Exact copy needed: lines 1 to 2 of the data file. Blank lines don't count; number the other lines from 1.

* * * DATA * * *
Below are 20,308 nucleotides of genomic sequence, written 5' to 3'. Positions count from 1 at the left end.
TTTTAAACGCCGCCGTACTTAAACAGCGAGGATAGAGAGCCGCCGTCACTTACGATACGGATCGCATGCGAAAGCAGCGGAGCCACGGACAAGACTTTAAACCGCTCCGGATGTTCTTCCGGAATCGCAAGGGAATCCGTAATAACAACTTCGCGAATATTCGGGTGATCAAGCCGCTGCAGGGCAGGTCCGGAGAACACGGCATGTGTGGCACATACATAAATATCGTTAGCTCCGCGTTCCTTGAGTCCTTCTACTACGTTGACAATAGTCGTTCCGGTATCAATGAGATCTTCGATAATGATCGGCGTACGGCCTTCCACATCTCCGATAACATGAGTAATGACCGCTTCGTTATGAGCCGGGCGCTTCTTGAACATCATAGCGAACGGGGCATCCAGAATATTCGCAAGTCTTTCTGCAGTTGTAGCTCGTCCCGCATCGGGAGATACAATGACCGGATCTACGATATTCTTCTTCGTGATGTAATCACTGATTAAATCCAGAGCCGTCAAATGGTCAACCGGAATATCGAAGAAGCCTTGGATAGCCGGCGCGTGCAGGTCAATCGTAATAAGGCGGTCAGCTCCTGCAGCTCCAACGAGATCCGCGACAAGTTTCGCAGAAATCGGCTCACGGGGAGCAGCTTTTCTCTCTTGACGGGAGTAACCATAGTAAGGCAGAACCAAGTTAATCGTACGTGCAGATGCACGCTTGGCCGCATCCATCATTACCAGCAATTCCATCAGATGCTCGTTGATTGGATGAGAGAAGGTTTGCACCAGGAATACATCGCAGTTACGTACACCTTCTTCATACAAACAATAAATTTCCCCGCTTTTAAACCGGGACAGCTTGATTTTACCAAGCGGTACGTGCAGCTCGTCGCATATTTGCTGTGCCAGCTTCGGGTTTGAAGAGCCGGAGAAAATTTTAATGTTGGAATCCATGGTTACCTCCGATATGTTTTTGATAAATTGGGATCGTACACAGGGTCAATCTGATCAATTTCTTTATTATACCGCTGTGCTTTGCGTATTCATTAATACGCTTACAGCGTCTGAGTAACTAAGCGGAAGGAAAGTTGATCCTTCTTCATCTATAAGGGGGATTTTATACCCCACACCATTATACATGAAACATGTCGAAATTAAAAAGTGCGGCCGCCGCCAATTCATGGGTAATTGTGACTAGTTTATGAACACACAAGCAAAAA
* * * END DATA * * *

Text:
Below are 20,308 nucleotides of genomic sequence, written 5' to 3'. Positions count from 1 at the left end.
TTTTAAACGCCGCCGTACTTAAACAGCGAGGATAGAGAGCCGCCGTCACTTACGATACGGATCGCATGCGAAAGCAGCGGAGCCACGGACAAGACTTTAAACCGCTCCGGATGTTCTTCCGGAATCGCAAGGGAATCCGTAATAACAACTTCGCGAATATTCGGGTGATCAAGCCGCTGCAGGGCAGGTCCGGAGAACACGGCATGTGTGGCACATACATAAATATCGTTAGCTCCGCGTTCCTTGAGTCCTTCTACTACGTTGACAATAGTCGTTCCGGTATCAATGAGATCTTCGATAATGATCGGCGTACGGCCTTCCACATCTCCGATAACATGAGTAATGACCGCTTCGTTATGAGCCGGGCGCTTCTTGAACATCATAGCGAACGGGGCATCCAGAATATTCGCAAGTCTTTCTGCAGTTGTAGCTCGTCCCGCATCGGGAGATACAATGACCGGATCTACGATATTCTTCTTCGTGATGTAATCACTGATTAAATCCAGAGCCGTCAAATGGTCAACCGGAATATCGAAGAAGCCTTGGATAGCCGGCGCGTGCAGGTCAATCGTAATAAGGCGGTCAGCTCCTGCAGCTCCAACGAGATCCGCGACAAGTTTCGCAGAAATCGGCTCACGGGGAGCAGCTTTTCTCTCTTGACGGGAGTAACCATAGTAAGGCAGAACCAAGTTAATCGTACGTGCAGATGCACGCTTGGCCGCATCCATCATTACCAGCAATTCCATCAGATGCTCGTTGATTGGATGAGAGAAGGTTTGCACCAGGAATACATCGCAGTTACGTACACCTTCTTCATACAAACAATAAATTTCCCCGCTTTTAAACCGGGACAGCTTGATTTTACCAAGCGGTACGTGCAGCTCGTCGCATATTTGCTGTGCCAGCTTCGGGTTTGAAGAGCCGGAGAAAATTTTAATGTTGGAATCCATGGTTACCTCCGATATGTTTTTGATAAATTGGGATCGTACACAGGGTCAATCTGATCAATTTCTTTATTATACCGCTGTGCTTTGCGTATTCATTAATACGCTTACAGCGTCTGAGTAACTAAGCGGAAGGAAAGTTGATCCTTCTTCATCTATAAGGGGGATTTTATACCCCACACCATTATACATGAAACATGTCGAAATTAAAAAGTGCGGCCGCCGCCAATTCATGGGTAATTGTGACTAGTTTATGAACACACAAGCAAAAA